By Scott Galupo, Thomas Jefferson Street blog
Healthcare reform is about to become the law of the land, and here's what I'm thinking: If America ever did become a totalitarian state under the radical despot Barack II, would Glenn Beck have run out of chalk or swastika logos or tennis shoes before it happened?
We Are Doomed: Reclaiming Conservative Pessimism author John Derbyshire shared these characteristic thoughts on the (shall we say) morning after House passage:
"I once tried to compute the sheer quantity, in man-years, of lives lived under the despotic order--Egyptians and Assyrians, Persians and Chinese, Romans and post-Alexander Greeks, Incas and Aztecs, Umayyads and Abbasids, Ottomans and Zulus, Tsars and General Secretaries ... as against humans in liberty, ruled by common consent. It came out at around a hundred to one."
Uh, thanks, Derb, I guess.
My brothers and sisters of the (broadly speaking) right should probably get a grip. I opposed the Democrats' plan for prudential reasons along the lines of Washington Post columnist Robert Samuelson. (Here's another piece by Samuelson on Real Clear Politics.)
Let's say, worst-case scenario, the plan is "socialist." I'm happy to report we'd still be living in a free country. Last I checked, "Saskatchewan" is not considered interchangeable, in the informal sense, with "Siberia."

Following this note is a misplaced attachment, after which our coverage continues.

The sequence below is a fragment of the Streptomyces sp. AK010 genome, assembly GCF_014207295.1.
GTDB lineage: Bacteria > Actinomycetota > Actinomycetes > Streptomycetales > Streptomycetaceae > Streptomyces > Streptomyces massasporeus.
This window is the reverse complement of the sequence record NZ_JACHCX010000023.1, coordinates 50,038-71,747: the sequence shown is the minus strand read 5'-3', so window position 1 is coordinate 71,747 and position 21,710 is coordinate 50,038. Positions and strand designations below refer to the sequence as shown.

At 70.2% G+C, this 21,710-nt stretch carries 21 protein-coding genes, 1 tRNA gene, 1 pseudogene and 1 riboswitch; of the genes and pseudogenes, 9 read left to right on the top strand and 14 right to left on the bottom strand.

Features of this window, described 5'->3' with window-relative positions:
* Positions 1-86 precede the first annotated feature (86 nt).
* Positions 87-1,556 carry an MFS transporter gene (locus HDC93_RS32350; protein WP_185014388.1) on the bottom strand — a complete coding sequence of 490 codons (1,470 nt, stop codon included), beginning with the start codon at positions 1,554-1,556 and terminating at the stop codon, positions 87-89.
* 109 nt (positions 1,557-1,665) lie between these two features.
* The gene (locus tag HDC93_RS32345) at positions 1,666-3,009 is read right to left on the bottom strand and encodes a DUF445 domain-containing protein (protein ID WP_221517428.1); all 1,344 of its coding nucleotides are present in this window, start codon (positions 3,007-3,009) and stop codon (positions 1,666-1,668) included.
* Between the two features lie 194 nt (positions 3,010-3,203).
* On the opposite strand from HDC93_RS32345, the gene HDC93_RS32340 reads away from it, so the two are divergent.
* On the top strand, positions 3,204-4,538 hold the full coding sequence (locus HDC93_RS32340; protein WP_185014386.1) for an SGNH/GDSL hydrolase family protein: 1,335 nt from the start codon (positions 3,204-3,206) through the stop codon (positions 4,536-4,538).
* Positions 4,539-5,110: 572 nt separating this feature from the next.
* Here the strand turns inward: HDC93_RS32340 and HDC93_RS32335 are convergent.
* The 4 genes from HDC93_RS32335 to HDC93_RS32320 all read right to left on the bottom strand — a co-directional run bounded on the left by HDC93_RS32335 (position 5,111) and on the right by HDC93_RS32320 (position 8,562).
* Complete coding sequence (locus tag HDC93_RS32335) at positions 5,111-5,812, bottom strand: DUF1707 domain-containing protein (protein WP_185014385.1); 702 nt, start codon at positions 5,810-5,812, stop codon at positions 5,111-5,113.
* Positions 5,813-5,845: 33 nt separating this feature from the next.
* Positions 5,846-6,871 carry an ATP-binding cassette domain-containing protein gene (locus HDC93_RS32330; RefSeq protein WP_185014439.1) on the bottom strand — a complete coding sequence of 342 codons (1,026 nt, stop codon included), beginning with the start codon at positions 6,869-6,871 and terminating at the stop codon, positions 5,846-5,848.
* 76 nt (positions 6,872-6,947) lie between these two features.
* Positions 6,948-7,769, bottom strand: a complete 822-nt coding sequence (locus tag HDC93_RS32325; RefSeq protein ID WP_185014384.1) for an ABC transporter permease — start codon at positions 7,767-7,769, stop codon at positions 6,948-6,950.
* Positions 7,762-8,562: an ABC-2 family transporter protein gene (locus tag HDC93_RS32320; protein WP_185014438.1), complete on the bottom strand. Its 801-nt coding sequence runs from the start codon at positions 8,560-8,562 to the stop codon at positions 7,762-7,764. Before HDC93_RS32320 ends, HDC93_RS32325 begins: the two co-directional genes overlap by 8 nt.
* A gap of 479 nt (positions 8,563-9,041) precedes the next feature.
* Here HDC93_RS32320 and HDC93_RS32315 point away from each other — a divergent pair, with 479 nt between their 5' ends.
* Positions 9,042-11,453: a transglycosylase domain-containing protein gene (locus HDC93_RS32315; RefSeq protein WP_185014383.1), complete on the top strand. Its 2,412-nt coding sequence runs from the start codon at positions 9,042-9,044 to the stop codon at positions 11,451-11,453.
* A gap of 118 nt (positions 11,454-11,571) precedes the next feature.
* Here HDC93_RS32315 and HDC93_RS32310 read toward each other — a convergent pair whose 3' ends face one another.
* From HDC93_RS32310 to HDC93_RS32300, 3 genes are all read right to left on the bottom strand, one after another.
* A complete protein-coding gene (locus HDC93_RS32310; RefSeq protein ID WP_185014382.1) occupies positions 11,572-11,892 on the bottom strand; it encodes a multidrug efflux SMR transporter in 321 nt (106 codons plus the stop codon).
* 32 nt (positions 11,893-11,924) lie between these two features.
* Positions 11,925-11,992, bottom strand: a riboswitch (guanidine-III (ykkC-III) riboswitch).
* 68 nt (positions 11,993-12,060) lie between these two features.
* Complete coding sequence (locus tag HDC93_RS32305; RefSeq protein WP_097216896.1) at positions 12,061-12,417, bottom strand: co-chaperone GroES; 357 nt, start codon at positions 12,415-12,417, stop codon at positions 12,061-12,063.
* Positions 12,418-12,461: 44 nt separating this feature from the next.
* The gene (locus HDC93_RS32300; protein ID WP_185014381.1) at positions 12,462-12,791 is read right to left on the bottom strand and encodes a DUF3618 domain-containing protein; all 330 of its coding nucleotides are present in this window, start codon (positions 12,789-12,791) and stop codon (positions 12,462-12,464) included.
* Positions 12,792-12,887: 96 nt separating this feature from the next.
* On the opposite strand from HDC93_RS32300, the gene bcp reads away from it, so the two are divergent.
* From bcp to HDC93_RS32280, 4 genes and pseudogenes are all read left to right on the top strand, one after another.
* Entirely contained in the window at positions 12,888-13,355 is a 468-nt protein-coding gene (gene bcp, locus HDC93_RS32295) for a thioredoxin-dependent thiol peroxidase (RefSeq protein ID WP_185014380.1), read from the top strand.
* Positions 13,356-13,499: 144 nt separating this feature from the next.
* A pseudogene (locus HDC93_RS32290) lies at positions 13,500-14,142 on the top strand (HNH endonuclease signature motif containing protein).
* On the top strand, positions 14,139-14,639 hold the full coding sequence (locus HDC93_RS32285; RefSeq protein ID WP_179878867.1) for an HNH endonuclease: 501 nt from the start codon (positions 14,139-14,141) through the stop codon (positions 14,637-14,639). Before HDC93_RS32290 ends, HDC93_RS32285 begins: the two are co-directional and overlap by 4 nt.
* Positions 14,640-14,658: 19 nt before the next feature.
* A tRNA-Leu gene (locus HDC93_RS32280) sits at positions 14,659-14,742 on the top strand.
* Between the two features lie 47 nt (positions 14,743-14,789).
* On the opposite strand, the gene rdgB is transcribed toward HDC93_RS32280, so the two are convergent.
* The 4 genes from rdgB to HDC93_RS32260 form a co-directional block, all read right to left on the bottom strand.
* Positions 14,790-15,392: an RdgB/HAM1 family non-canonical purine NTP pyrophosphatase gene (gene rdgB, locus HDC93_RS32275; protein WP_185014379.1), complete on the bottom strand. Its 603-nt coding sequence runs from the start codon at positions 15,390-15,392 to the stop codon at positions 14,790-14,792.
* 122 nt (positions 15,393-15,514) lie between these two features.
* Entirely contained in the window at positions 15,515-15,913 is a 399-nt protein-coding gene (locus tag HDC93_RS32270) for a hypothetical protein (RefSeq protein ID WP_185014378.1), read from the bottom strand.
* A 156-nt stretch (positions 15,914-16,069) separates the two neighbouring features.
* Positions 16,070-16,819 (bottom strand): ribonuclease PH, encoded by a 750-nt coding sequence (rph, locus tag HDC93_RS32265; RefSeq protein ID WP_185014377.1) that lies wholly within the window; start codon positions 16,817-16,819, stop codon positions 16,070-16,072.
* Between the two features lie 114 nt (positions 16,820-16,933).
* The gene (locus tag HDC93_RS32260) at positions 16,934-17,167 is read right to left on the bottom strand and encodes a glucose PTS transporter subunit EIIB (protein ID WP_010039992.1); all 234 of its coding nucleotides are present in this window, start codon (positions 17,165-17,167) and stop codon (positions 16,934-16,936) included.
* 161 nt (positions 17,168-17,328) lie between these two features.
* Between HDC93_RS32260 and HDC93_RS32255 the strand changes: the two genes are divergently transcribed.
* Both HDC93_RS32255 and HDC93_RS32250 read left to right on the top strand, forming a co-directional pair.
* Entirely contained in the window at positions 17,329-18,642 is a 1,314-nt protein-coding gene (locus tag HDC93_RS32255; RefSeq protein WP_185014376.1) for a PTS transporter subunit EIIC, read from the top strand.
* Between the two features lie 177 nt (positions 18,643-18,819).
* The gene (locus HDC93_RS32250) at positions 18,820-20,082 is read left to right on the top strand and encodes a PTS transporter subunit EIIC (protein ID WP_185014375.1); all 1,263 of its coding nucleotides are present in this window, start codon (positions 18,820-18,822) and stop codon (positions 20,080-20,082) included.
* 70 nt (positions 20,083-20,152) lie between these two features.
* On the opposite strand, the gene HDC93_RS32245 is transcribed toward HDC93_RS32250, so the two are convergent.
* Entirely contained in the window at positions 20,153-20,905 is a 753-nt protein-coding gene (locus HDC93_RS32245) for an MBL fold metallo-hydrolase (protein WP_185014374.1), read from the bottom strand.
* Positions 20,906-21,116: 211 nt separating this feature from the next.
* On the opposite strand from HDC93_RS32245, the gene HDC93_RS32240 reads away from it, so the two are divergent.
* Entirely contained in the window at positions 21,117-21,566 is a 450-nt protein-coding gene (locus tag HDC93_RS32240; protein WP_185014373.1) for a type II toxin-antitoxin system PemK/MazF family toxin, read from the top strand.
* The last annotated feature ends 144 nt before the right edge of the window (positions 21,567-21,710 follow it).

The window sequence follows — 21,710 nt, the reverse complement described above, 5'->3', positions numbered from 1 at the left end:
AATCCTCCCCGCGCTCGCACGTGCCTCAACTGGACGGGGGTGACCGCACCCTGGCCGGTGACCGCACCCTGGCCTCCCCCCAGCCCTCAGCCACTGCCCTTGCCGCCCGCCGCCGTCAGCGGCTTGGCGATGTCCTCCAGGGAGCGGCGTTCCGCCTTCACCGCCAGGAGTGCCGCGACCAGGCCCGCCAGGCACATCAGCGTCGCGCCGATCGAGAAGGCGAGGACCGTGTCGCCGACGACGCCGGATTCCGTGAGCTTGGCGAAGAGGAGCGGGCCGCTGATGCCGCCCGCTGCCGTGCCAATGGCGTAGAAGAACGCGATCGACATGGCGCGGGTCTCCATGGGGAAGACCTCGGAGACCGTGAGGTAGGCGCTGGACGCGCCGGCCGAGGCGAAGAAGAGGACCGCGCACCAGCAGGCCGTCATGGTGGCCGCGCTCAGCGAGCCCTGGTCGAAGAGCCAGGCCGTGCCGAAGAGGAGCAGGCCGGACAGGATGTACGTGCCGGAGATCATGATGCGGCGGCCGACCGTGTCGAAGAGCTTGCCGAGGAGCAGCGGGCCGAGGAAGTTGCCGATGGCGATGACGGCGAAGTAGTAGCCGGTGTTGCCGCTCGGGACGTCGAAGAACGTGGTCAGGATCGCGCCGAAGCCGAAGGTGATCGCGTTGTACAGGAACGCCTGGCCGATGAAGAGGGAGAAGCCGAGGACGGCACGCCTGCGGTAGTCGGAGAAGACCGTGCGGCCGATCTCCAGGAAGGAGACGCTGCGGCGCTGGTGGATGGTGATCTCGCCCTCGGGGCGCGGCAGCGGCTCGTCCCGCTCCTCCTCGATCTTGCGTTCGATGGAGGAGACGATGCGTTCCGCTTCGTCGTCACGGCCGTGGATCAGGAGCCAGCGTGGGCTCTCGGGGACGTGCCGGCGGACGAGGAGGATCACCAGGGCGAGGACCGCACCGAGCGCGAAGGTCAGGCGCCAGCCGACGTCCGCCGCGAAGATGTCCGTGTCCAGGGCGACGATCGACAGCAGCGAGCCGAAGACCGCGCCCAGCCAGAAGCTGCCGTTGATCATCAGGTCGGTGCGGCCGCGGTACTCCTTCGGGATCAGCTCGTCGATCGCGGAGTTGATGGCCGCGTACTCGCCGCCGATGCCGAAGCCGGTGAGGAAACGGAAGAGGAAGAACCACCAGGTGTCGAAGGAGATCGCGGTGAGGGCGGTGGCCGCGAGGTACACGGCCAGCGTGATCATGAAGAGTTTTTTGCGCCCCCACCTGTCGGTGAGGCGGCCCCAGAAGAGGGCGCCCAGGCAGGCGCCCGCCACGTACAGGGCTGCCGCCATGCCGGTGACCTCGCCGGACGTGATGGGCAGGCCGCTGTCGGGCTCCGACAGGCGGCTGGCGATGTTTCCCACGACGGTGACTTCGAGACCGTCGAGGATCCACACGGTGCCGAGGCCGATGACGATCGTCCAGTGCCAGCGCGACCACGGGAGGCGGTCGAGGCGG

Conservatives, over the past year, have walked onto a rhetorical ledge from which it's going to be difficult to return--especially in the event that Republicans recapture one or both houses of Congress. (How fast will it take them to beat a "just kidding" retreat from Rep. Paul Ryan's "Roadmap"?)
In a way, we've become like the increasingly kooky Gore Vidal, who has pegged the end of "republican" America, and the concomitant establishment of a militarized national-security state, to--depending on when you ask him--both Abraham Lincoln's prosecution of the Civil War and Harry Truman's kicking off of the Cold War.
Mainstream conservatives, to their credit, have traditionally been more pragmatic; they absorb this and that federal expansion and subsequently move the goal posts of what constitutes full-on collectivization. Ronald Reagan famously said Medicare was a trojan horse for "statism." Today we decry cuts to the very same program.
This is politics, and to be expected.
But at some point, the non-Tea Partying public may come to tune out warnings about creeping socialism or the impending destruction of the Constitution or the--pace Derb--Umayyadification of America.
- Check out our editorial cartoons on healthcare.
- Become a political insider: Subscribe to U.S. News Weekly, our digital magazine.
- See our photo gallery of the last week of the healthcare debate.